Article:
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Category: Family | Life

Families are the basic unit of society. It’s the first institution every person experiences in some way, shape or form, for good or for ill. Life is the other reality we all live with. How can we help each other on our journey through life? What can we learn about how families and children thrive? How easily do we love one another?

How social media is helping Big Tobacco hook a new generation of smokers

Our research has not only helped shine a light on Big Tobacco’s unchecked use of social media, it has also informed a recent petition to the U.S. Federal Trade Commission requesting it to investigate and enforce these novel forms of cigarette advertising. Although it might be difficult for governments to keep on top of media in these rapidly changing times, they must do so if they hope to prevent global smoking rates and their consequent health problems from rising once again.

Alone together: how mobile devices have changed family time

There is increasing evidence that the mere presence of a phone negatively affects face-to-face interactions. This may go some way then to explain parents’ perceptions of decreasing family cohesion and time together with their children, reported in earlier studies. But what is clear, is that although a rise in “alone together” time means families now spend more time at home, it is not necessarily in a way that feels like quality time.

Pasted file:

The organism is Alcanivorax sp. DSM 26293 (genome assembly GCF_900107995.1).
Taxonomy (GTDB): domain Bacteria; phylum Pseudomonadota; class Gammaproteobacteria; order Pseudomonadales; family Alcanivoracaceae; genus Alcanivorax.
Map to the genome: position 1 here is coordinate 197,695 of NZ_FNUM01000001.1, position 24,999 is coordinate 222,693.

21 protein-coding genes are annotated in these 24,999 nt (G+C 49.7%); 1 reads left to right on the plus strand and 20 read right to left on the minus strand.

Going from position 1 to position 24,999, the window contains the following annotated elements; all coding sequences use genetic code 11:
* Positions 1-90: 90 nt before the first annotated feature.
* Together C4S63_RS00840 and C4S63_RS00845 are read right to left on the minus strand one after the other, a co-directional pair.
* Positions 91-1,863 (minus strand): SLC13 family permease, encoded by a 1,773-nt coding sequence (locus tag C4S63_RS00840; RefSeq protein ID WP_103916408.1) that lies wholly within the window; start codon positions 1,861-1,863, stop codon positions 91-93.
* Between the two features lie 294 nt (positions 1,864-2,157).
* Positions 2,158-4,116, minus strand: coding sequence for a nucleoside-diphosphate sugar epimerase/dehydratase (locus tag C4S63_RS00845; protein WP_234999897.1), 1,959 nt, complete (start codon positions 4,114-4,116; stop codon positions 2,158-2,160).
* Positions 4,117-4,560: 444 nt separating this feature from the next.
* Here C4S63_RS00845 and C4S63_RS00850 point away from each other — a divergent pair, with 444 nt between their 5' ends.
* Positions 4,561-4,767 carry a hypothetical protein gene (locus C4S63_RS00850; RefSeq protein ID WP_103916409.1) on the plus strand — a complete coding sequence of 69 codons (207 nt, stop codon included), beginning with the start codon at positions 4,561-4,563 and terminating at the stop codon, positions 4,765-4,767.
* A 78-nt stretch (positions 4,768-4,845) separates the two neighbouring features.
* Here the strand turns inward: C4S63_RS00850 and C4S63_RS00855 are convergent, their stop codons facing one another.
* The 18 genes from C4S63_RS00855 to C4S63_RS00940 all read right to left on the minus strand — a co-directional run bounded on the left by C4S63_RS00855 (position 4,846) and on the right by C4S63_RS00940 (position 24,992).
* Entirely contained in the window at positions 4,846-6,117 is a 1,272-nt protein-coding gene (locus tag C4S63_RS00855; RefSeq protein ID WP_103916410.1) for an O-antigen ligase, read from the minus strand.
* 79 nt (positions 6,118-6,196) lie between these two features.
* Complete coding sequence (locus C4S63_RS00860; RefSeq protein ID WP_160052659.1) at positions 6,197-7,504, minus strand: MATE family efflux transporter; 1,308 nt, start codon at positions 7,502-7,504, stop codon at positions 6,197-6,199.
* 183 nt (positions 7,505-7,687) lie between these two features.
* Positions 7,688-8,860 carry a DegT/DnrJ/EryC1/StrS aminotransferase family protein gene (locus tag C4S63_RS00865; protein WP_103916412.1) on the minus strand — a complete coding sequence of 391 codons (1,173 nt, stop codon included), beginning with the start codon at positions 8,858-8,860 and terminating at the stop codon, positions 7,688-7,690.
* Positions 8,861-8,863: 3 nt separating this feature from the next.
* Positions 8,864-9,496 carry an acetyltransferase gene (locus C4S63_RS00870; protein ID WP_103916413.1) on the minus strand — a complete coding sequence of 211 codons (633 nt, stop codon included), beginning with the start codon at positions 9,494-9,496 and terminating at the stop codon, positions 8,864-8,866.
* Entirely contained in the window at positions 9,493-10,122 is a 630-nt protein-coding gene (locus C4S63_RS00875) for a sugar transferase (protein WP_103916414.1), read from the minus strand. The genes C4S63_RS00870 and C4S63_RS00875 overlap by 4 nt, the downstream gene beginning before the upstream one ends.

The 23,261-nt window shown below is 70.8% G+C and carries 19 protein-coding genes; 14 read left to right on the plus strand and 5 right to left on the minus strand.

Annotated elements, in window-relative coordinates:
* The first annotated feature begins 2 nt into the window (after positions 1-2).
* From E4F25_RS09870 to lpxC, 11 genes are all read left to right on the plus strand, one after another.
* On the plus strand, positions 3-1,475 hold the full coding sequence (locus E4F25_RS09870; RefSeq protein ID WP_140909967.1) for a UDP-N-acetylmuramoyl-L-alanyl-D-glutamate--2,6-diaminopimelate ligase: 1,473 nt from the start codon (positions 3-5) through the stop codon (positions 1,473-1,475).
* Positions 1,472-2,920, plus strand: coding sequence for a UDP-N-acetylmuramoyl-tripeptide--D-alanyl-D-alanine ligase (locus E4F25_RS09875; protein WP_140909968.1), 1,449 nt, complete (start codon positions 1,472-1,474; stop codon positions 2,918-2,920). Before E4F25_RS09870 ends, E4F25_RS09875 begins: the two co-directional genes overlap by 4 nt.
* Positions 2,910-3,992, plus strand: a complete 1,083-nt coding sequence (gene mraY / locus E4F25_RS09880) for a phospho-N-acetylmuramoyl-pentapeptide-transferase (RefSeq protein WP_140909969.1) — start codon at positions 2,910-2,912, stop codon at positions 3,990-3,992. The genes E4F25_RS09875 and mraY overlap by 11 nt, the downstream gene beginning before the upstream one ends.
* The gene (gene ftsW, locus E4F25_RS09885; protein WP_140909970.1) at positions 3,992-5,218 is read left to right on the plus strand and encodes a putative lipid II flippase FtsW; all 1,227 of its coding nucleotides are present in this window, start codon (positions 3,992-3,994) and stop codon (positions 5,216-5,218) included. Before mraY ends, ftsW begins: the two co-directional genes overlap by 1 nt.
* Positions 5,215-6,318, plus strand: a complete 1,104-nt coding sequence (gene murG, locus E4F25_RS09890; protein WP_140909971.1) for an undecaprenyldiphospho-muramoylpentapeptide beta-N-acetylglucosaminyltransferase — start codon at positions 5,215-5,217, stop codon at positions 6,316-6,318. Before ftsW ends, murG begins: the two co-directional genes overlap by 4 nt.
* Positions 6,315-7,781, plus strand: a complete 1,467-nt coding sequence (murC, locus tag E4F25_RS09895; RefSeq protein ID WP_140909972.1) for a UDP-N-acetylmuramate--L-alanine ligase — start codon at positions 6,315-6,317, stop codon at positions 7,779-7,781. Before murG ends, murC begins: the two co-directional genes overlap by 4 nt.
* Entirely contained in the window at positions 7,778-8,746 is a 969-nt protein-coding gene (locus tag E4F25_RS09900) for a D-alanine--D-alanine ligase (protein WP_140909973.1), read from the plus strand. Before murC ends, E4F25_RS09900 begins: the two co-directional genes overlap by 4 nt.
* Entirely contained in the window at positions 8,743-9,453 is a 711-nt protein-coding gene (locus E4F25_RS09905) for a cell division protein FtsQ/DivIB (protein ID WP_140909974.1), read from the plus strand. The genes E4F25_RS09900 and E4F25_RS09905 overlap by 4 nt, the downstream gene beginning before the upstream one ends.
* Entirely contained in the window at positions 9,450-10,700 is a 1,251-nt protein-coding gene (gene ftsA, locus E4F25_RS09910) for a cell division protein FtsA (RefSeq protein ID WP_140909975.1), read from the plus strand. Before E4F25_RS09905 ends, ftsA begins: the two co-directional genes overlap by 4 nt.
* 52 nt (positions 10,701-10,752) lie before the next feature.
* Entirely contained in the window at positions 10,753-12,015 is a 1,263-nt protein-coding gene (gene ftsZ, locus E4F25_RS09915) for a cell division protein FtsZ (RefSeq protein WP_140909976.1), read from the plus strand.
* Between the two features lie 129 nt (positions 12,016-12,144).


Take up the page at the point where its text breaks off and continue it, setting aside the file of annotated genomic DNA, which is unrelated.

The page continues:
The psychology of fear and hate, and what each of us can do to stop it

First, how families talk about minorities and immigrants is critical. In work that we conducted in Finland, we found prejudicial opinions of Finns toward Russian immigrants are largely shaped during adolescence. It’s incumbent upon parents to be role models for their children and adolescents and to promote tolerance and mutual respect early.

Sexual and domestic violence: the hidden reasons why Mexican women flee their homes

We don’t know how many of them are women, because neither the US nor the UNHCR keeps track of gender by nationality in their asylum statistics, meaning that the violence many women are fleeing is rendered invisible.

But by cross-referencing displacement figures, qualitative information and case litigation databases, we do know one thing: patterns of persecution are different for men and women.

‘Silent victims’: royal commission recommends better protections for child victims of family violence

Children’s experiences of violence have been overlooked for too long. If we seek to change the narrative that devalues women then we must also tackle the cultures of silence and secrecy that allow for the domination of children.

The Royal Commission into Institutional Responses to Child Sexual Abuse has indicated that cultures of secrecy function to minimise or conceal violence against children. The family violence royal commission has now found that the violence endured by children in the home has been dealt with only marginally.

In memory of Poland’s sorrow, April 2010

At first, I struggled with how I would share his life in this writing. Plus, I thought, what did it really have to do with what happened at Katyn in 1939 and 1940? Let alone last week’s tragedy.And then, unexpectedly, the information came. I uncovered details and connections of those who died, among them soldiers,whom my friend would have felt a very unique sense of gratitude for. Because among Poland’s dead last week are those who guarded and supported the sacred and tragic memories that people like my Polish friend, and his family went through, during World War II.